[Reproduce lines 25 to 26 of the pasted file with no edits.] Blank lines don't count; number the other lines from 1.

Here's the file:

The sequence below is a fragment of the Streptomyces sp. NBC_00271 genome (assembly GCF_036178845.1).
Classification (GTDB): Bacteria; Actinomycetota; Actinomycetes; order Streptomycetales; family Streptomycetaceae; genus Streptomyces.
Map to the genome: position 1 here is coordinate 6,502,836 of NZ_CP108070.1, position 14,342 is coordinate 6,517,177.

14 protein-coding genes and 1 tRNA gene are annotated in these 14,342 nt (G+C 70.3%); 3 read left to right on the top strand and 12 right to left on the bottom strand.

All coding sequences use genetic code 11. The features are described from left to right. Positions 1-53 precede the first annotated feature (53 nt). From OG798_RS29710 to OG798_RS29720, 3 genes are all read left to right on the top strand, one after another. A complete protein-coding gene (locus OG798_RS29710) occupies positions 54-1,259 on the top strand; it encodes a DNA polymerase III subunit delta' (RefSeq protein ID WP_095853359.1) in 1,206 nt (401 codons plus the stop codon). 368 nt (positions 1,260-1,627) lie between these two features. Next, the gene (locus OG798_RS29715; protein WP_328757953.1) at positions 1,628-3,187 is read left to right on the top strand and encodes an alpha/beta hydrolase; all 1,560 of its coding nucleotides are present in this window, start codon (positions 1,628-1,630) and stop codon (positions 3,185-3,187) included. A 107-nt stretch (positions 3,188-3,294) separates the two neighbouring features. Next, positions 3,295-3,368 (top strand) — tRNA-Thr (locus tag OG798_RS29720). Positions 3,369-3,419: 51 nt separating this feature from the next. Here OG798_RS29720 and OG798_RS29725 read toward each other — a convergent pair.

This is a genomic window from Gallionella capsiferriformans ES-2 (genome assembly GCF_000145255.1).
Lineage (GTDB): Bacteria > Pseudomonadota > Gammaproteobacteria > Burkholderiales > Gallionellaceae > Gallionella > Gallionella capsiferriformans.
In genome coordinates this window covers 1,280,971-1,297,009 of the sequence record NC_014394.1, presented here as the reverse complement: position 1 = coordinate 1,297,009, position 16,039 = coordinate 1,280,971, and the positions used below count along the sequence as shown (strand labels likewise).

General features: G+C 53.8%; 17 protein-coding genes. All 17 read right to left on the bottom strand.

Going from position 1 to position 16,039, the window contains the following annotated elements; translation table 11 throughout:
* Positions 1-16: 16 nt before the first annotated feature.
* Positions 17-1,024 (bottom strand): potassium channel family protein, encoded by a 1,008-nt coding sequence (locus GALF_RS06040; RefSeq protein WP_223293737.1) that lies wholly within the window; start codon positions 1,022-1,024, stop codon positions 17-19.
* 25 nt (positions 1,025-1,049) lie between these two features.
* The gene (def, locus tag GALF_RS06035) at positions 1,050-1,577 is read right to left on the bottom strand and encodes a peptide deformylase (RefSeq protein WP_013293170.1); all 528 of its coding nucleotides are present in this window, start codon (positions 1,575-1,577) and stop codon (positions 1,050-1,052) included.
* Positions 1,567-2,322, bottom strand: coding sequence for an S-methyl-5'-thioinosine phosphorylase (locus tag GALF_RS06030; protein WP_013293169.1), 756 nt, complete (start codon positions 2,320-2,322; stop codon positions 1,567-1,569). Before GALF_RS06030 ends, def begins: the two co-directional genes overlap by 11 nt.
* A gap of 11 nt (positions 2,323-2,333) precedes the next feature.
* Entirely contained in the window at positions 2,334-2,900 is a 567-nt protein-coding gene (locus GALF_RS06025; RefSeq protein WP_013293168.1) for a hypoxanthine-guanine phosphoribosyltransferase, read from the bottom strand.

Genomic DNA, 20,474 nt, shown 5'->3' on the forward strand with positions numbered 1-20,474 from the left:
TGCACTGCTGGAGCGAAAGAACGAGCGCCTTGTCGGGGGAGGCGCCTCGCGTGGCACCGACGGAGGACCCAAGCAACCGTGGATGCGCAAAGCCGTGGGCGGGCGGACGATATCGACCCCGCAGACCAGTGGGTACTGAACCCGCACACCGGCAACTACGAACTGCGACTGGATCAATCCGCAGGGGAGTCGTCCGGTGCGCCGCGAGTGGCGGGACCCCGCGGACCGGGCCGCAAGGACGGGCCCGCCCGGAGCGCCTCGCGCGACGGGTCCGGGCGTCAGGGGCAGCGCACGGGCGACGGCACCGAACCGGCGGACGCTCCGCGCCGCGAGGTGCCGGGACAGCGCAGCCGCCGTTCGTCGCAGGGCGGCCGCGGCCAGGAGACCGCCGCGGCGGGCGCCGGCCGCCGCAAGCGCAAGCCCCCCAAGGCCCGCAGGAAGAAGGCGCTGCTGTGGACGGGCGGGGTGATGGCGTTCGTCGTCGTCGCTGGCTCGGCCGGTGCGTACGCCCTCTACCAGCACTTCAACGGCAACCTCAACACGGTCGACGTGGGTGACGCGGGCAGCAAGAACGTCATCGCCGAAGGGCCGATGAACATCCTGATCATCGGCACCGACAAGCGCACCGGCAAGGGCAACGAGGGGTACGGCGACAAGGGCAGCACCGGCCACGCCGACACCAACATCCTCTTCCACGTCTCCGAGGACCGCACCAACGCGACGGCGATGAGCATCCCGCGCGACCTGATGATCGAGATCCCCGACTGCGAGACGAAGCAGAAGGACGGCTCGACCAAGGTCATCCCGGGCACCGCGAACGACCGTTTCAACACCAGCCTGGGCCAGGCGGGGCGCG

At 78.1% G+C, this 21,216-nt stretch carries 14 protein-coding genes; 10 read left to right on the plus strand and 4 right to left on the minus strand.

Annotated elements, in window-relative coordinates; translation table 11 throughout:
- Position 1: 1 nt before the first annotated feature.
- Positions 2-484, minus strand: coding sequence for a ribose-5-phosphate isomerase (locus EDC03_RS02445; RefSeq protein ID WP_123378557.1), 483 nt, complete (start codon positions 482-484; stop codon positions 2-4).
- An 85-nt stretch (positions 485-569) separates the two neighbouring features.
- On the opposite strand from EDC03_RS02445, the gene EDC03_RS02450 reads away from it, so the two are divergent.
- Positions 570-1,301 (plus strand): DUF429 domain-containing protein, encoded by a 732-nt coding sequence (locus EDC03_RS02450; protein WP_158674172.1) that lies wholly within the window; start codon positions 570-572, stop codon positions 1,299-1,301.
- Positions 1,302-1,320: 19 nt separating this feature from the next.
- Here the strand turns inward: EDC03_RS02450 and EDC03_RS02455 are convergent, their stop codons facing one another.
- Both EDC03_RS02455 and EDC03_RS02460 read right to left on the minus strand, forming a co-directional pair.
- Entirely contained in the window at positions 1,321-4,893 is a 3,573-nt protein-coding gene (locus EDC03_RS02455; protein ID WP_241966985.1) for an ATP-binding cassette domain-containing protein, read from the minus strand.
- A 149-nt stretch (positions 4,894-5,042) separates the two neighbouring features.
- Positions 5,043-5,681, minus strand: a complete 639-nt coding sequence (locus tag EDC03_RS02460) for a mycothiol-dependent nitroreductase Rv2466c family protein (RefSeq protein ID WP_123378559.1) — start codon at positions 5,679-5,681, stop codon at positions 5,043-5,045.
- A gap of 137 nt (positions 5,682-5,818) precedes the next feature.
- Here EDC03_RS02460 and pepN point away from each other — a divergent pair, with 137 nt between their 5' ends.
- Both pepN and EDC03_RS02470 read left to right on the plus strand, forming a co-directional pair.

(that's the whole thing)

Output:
- On the opposite strand from EDC03_RS02445, the gene EDC03_RS02450 reads away from it, so the two are divergent.
- Positions 570-1,301 (plus strand): DUF429 domain-containing protein, encoded by a 732-nt coding sequence (locus EDC03_RS02450; protein WP_158674172.1) that lies wholly within the window; start codon positions 570-572, stop codon positions 1,299-1,301.